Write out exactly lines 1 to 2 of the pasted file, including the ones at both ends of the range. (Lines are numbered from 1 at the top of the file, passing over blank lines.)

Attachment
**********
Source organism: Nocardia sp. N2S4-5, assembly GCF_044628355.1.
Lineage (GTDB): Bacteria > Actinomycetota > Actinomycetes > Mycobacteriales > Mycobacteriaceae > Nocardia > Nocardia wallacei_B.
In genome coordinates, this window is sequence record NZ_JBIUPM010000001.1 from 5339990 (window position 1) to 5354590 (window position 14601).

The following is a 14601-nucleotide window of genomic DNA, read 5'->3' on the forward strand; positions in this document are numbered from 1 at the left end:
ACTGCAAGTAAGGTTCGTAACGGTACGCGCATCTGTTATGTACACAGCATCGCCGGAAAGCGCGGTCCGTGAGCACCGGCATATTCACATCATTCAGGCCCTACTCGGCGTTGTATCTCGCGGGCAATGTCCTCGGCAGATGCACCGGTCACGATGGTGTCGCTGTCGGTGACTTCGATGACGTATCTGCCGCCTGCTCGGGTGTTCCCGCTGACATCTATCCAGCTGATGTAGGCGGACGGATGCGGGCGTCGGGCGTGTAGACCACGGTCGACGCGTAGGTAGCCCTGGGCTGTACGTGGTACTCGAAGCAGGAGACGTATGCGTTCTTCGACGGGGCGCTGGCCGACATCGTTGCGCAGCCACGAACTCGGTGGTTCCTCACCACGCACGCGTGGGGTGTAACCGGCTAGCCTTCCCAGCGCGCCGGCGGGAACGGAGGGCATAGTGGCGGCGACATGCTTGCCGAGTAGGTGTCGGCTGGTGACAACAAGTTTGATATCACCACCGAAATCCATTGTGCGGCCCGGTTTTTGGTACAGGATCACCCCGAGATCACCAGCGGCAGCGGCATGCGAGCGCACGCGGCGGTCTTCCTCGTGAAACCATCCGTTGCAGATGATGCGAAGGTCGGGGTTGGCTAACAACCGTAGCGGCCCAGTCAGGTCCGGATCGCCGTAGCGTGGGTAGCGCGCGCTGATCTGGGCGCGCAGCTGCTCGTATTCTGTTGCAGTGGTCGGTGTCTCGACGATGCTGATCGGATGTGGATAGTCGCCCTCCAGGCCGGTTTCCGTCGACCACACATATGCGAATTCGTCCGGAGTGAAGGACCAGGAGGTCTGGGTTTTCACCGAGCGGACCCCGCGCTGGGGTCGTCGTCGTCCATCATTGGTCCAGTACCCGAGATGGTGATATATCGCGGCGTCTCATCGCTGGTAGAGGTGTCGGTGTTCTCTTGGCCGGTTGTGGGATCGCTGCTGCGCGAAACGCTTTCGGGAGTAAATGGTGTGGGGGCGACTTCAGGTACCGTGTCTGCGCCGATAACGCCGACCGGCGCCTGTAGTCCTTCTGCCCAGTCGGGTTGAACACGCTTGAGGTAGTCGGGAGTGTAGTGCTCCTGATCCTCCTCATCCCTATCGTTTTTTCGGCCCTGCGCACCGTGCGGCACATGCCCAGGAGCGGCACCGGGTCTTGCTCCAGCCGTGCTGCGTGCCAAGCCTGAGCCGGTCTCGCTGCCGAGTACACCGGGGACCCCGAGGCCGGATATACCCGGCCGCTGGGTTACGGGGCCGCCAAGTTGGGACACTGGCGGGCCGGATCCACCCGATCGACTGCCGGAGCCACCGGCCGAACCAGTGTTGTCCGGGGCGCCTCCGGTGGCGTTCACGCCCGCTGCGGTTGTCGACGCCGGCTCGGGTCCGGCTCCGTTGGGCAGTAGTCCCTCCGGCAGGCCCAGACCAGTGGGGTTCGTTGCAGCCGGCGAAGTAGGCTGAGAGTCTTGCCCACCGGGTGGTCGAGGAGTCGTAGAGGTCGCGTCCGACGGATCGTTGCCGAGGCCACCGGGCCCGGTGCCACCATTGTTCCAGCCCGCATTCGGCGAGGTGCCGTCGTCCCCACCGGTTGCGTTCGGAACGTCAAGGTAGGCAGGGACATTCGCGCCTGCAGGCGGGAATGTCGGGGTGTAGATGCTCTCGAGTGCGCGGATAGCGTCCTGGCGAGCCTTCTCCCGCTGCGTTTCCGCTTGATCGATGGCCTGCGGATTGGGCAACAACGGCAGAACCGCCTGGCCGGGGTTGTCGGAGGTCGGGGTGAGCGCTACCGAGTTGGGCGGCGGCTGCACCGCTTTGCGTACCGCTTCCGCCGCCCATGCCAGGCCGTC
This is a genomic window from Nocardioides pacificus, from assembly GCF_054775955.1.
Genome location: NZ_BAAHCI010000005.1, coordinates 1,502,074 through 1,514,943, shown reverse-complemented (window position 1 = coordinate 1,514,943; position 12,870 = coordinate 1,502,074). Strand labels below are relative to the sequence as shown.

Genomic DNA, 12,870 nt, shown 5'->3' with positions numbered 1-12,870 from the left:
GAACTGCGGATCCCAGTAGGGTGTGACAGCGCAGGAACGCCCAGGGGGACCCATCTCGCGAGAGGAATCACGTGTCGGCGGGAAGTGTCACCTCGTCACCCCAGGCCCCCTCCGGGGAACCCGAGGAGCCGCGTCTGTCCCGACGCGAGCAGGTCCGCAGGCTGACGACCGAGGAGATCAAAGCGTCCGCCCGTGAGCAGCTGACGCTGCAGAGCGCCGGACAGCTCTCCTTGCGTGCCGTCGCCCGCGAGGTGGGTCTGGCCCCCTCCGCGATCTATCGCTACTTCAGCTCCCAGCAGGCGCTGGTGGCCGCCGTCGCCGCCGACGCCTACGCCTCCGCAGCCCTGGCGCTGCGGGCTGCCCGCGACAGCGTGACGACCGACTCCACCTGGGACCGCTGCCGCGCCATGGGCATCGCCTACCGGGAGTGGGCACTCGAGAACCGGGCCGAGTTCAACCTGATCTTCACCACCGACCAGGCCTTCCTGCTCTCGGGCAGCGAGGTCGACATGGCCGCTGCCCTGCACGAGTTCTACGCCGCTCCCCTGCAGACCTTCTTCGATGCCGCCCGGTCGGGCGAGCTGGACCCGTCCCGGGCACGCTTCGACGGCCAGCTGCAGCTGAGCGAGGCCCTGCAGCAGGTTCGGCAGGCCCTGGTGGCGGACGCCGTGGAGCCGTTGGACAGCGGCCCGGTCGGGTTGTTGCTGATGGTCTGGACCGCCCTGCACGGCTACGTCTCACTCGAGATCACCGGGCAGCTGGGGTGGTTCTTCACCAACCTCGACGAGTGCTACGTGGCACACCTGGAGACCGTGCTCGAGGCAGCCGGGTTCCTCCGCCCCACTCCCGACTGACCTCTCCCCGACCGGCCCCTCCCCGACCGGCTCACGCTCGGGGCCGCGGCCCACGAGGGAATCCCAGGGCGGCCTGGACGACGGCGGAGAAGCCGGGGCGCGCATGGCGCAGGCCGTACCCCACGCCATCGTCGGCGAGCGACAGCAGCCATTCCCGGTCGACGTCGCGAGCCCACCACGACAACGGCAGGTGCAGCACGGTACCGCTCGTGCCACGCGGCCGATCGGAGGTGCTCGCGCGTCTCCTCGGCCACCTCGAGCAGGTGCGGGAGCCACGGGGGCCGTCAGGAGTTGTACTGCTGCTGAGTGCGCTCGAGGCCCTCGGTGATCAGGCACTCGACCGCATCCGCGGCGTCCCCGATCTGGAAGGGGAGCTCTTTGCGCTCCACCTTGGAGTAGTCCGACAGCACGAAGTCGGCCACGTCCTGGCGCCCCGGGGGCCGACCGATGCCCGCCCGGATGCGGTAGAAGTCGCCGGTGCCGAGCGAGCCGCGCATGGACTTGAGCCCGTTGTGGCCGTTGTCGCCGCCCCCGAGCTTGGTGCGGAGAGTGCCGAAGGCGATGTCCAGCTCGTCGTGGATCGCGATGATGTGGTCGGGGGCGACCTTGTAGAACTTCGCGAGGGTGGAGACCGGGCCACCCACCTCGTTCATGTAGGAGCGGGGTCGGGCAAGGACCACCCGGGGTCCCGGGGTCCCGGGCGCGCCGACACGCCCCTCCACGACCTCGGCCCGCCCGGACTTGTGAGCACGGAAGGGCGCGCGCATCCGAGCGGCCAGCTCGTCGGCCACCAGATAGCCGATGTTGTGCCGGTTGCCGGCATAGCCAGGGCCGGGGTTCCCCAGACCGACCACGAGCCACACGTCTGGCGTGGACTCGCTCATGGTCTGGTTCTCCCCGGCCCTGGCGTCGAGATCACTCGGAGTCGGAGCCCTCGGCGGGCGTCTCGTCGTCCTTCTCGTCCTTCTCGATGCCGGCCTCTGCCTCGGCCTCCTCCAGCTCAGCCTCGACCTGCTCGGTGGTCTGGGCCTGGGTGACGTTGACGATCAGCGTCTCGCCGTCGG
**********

Source organism: Nocardia sp. N2S4-5, assembly GCF_044628355.1.
Lineage (GTDB): Bacteria > Actinomycetota > Actinomycetes > Mycobacteriales > Mycobacteriaceae > Nocardia > Nocardia wallacei_B.